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The data center
Data center recovery testing prepares for the worst-case scenario: losing a complete data center. Companies have taken two approaches to resume operations after a data center loss. The first and least-expensive option is to resume data center operations in another branch office. If you take this route, the recovery test must ensure that the designated branch office is ready to perform double-duty, a
lesson learned by Zeller. If harnessing another branch office isn't an option, companies can contract for collocation space to resume data center operations.
The second option is to have a designed DR site--from companies like Hewlett-Packard Co., IBM Corp. and SunGard Data Systems Inc.--equipped with the infrastructure and resources to resume operations. If you opt for a hot site with one of these DR vendors, agreements should specify the frequency and extent of DR tests. A contract with a defined scope and SLAs makes a difference. "As part of our contract with SunGard, we get two [sessions of] 72 hours of DR testing annually," says Southern Company's Traynor.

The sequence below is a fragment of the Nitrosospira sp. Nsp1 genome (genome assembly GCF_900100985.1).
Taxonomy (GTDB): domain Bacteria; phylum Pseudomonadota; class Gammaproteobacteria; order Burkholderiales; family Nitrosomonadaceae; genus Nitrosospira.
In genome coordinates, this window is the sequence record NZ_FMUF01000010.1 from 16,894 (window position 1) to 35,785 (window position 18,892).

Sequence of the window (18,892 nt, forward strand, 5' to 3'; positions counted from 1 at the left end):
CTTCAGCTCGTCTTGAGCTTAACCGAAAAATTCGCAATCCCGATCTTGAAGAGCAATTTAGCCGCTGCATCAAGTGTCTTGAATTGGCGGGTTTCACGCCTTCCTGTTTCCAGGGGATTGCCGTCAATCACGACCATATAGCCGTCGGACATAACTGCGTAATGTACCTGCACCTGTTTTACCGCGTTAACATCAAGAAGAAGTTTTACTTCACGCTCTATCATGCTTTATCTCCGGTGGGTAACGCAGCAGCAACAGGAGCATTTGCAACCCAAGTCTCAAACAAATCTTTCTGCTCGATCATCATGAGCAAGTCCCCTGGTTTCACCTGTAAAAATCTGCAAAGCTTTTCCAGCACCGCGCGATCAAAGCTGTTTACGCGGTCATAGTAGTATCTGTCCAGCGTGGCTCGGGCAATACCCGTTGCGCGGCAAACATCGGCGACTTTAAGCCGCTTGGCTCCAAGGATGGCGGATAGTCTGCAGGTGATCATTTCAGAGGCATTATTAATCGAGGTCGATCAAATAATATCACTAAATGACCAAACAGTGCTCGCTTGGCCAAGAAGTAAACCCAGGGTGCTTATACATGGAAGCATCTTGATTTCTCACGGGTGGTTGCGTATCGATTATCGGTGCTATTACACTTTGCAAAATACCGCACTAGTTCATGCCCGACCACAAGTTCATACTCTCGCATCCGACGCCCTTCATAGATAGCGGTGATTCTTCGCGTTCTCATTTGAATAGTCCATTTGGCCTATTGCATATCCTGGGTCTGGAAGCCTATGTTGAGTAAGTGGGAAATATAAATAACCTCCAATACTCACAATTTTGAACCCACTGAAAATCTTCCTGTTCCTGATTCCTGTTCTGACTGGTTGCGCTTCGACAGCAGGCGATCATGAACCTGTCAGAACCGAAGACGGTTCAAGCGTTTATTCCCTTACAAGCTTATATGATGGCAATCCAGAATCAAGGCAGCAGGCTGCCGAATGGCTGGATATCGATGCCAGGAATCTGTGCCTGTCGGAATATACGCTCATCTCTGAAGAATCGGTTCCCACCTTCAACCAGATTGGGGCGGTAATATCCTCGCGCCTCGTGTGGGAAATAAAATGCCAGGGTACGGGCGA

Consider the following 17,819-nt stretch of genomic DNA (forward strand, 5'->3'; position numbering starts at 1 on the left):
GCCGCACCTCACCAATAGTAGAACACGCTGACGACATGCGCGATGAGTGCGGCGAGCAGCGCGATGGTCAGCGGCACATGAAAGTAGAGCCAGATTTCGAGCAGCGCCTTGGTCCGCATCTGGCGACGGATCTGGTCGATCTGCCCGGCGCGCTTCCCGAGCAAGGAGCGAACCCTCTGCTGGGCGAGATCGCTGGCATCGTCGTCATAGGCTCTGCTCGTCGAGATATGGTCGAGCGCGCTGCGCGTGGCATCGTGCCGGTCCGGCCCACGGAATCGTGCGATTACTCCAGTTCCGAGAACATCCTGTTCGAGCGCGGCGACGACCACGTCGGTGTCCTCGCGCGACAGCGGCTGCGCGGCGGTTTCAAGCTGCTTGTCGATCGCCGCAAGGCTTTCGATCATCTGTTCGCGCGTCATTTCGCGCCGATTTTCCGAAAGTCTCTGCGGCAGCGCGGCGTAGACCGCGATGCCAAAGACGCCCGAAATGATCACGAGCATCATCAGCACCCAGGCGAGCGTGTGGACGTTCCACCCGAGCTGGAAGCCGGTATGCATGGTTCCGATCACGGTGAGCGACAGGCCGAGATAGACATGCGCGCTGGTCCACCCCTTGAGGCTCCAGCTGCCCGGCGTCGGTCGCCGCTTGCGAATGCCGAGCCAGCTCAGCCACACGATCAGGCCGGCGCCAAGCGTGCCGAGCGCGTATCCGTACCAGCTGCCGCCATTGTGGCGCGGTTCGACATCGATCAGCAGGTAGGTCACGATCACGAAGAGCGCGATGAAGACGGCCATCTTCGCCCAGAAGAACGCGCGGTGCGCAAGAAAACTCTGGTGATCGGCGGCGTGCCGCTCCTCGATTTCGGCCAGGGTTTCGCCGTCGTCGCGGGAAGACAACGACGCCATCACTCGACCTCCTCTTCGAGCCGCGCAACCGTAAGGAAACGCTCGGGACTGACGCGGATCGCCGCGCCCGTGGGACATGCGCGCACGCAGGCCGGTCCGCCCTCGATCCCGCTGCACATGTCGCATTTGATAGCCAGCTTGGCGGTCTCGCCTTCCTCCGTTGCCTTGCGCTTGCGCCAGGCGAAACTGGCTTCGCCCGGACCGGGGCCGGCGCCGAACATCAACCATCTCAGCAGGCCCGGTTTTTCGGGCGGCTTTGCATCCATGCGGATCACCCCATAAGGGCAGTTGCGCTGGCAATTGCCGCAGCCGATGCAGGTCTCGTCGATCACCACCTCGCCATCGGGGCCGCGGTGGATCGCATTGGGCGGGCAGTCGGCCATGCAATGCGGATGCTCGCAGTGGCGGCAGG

Obviously, the ability to communicate with employees and members of the recovery team is critical during a disaster. Assuming availability of the corporate e-mail server or PBX during a disaster is risky. Independent methods of communication can be implemented in various ways. For instance, UNO's Burgard relies on a hosted Web application to communicate with the university staff and students. "The communication Web site plays a central role during our DR tests," says Burgard. Zeller signed up with a low-cost, third-party e-mail provider, using Postini Inc.'s hosted service to reroute e-mail from the corporate e-mail servers to the third-party e-mail service if needed. Most business-continuity planning products include communication modules, such as Strohl Systems Group Inc.'s NotiFind, that are used to deliver critical messages and receive important data during a disaster.
This was first published in September 2006